One summer when I was in high school, I worked for a house painting company to make some extra spending money. I had a bit of painting experience and figured that working outside painting houses was better than flipping burgers at a fast food joint.
One of our first projects was painting a gorgeous, colonial house in the Linden Hill district of Minneapolis. I was given the task of painting the trim on the windows. If you’ve ever painted window trim, you know that it’s not that easy. In order to properly seal the glass, you need to leave a nice bead of paint between the wood frame and the window pane. Otherwise, the freeze/thaw cycle of cold weather will wreak havoc on your stiles, rails, and muntins. (Hey, I was an architect, I have a duty to use the right terms.)
I spent all day painting several windows and sweating profusely in the summer sun. At the end of the day, our foreman − a big Scandinavian guy named Erik − looked at my work and shook his head.
“Not good enough,” he said. “You see these gaps here and here?” he asked, pointing to two sections where the paint didn’t reach the glass. “And these areas, here, you have too much paint,” he continued, finding several spots where I was overly generous with my brush.
I explained that I worked all day on these windows and that I tried really hard to do the best that I could. He grinned as he said something I’ll never forget:
“Well, I guess your best just isn’t good enough.”
There it was. I was crushed! Before Erik had seen my work, I was proud of the time and effort I put into it. And yet, it just wasn’t good enough.
Erik saw my look of dejection and said, “now look here, I can see you put in a lot of work and time. I’m not saying you didn’t. I’m just saying that we can’t leave these windows like this.” He paused, then continued. “We get paid to paint the house and people expect a quality job given what we charge. We don’t get paid for how hard we work. We get paid based on how good the paint job is.”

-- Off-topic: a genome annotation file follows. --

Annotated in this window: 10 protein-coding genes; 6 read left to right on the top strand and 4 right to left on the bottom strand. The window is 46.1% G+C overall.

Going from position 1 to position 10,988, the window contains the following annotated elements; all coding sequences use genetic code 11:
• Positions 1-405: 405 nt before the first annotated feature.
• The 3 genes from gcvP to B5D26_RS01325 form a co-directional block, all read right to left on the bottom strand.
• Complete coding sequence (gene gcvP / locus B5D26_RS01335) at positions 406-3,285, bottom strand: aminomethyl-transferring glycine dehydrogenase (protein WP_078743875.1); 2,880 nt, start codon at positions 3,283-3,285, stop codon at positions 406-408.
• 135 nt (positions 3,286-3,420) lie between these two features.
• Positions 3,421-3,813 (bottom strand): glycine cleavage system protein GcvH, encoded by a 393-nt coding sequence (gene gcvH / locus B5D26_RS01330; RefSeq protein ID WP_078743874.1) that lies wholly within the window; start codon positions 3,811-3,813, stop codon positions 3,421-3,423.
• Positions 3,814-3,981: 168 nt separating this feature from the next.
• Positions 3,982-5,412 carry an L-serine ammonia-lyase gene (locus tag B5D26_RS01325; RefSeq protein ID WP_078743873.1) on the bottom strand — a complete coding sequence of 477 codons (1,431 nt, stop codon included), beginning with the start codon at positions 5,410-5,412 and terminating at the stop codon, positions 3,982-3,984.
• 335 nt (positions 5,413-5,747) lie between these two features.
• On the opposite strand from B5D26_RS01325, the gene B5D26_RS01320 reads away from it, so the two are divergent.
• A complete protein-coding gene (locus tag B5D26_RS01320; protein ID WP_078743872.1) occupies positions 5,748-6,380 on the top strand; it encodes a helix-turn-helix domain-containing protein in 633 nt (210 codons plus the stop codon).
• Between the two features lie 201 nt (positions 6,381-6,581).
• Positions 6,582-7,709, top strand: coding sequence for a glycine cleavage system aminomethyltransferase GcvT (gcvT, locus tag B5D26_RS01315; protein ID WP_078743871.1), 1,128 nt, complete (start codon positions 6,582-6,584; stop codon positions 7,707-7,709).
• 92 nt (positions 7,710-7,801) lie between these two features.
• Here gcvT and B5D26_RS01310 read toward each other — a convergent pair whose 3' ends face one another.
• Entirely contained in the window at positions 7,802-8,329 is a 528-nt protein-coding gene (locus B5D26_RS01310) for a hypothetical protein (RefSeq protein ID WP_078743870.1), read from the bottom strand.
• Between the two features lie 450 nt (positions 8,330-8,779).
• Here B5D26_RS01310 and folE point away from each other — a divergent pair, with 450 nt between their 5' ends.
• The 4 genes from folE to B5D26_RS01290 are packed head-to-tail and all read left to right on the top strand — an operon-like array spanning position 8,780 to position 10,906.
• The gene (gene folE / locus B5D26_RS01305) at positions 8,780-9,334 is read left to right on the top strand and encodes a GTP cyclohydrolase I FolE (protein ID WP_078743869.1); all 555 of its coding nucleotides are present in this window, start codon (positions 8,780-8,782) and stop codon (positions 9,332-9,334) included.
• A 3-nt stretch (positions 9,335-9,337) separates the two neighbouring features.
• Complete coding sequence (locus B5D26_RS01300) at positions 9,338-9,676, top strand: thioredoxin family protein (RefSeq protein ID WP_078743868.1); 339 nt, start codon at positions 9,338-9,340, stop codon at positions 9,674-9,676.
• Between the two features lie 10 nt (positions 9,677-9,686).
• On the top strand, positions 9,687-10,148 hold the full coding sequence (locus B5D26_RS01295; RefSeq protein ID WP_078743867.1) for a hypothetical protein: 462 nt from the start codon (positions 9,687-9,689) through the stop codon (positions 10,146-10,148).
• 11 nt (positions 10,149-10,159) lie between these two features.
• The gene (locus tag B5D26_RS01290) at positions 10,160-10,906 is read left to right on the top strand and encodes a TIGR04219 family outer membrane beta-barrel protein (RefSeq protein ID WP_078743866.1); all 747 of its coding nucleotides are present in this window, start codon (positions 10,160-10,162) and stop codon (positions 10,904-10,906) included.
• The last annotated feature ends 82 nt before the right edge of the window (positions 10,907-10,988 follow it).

Grabbing the paint can, the brush and a scrapper, he waved me over to the first window.
“Look, I know you can do better, and I’ll show you some tricks to getting this right.” He used the scraper to remove the paint I just laid down and then dipped the brush in the paint can.
“First, load your brush with a good amount of paint, but not too much. Then put your outside fingers on the window to stabilize your hand as you glide down the pane. Go slowly and watch how much paint is being laid down, and adjust the brush pressure as you go.” Then he handed me the brush. “Now you try!”
After a few attempts, I figured out how to leave a nice bead of paint. The next day, I scraped and repainted all of the windows. And that summer, I went from being a beginner to an (almost) expert level house painter.
But perhaps the most important thing that I learned was what Erik taught me: that in business, people don’t pay you for your effort. People pay you for results.
There are a few things that Erik did when he focused on my results that I’ve found most great managers do.
First, he turned the results into the goal, rather than the effort spent. My goal wasn’t to spend a ton of time. Or to feel good about my work. Or for Erik to feel good about it. Without beating around the bush, my work was just “not good enough.”
By focusing on the results in a neutral way, you remove the drama and vagueries around the message.